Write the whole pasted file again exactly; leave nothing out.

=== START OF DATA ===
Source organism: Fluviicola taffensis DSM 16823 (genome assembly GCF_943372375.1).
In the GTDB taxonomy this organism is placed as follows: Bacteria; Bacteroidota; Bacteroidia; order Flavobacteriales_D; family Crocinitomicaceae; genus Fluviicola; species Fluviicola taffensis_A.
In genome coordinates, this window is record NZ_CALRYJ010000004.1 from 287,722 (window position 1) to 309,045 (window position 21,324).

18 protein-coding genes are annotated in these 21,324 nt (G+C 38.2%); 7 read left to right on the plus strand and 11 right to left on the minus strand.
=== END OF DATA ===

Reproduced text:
Source organism: Fluviicola taffensis DSM 16823 (genome assembly GCF_943372375.1).
In the GTDB taxonomy this organism is placed as follows: Bacteria; Bacteroidota; Bacteroidia; order Flavobacteriales_D; family Crocinitomicaceae; genus Fluviicola; species Fluviicola taffensis_A.
In genome coordinates, this window is record NZ_CALRYJ010000004.1 from 287,722 (window position 1) to 309,045 (window position 21,324).

18 protein-coding genes are annotated in these 21,324 nt (G+C 38.2%); 7 read left to right on the plus strand and 11 right to left on the minus strand.